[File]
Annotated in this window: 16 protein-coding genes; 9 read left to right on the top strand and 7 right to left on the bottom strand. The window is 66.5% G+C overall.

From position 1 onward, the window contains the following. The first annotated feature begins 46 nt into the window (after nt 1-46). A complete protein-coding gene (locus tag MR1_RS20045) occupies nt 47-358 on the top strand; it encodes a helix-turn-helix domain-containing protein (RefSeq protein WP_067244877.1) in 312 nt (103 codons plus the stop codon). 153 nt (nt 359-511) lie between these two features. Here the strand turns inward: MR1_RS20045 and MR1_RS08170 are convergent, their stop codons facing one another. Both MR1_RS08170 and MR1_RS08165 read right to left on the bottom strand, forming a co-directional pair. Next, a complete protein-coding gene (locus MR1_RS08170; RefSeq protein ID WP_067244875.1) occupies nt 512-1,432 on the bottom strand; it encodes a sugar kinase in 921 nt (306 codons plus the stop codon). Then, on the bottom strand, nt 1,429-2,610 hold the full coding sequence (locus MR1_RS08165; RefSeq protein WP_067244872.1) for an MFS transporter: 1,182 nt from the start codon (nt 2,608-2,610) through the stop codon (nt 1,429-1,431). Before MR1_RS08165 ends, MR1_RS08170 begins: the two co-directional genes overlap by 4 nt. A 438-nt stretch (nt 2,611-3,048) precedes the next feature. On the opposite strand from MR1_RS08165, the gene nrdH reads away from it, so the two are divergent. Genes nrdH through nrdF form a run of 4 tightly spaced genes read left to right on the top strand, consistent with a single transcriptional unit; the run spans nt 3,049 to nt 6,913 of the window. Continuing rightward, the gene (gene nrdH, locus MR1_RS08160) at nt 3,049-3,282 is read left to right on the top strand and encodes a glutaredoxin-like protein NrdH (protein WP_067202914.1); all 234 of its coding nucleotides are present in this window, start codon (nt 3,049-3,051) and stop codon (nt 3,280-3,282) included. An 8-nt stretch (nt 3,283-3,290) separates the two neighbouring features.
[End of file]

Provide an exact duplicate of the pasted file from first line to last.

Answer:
Annotated in this window: 16 protein-coding genes; 9 read left to right on the top strand and 7 right to left on the bottom strand. The window is 66.5% G+C overall.

From position 1 onward, the window contains the following. The first annotated feature begins 46 nt into the window (after nt 1-46). A complete protein-coding gene (locus tag MR1_RS20045) occupies nt 47-358 on the top strand; it encodes a helix-turn-helix domain-containing protein (RefSeq protein WP_067244877.1) in 312 nt (103 codons plus the stop codon). 153 nt (nt 359-511) lie between these two features. Here the strand turns inward: MR1_RS20045 and MR1_RS08170 are convergent, their stop codons facing one another. Both MR1_RS08170 and MR1_RS08165 read right to left on the bottom strand, forming a co-directional pair. Next, a complete protein-coding gene (locus MR1_RS08170; RefSeq protein ID WP_067244875.1) occupies nt 512-1,432 on the bottom strand; it encodes a sugar kinase in 921 nt (306 codons plus the stop codon). Then, on the bottom strand, nt 1,429-2,610 hold the full coding sequence (locus MR1_RS08165; RefSeq protein WP_067244872.1) for an MFS transporter: 1,182 nt from the start codon (nt 2,608-2,610) through the stop codon (nt 1,429-1,431). Before MR1_RS08165 ends, MR1_RS08170 begins: the two co-directional genes overlap by 4 nt. A 438-nt stretch (nt 2,611-3,048) precedes the next feature. On the opposite strand from MR1_RS08165, the gene nrdH reads away from it, so the two are divergent. Genes nrdH through nrdF form a run of 4 tightly spaced genes read left to right on the top strand, consistent with a single transcriptional unit; the run spans nt 3,049 to nt 6,913 of the window. Continuing rightward, the gene (gene nrdH, locus MR1_RS08160) at nt 3,049-3,282 is read left to right on the top strand and encodes a glutaredoxin-like protein NrdH (protein WP_067202914.1); all 234 of its coding nucleotides are present in this window, start codon (nt 3,049-3,051) and stop codon (nt 3,280-3,282) included. An 8-nt stretch (nt 3,283-3,290) separates the two neighbouring features.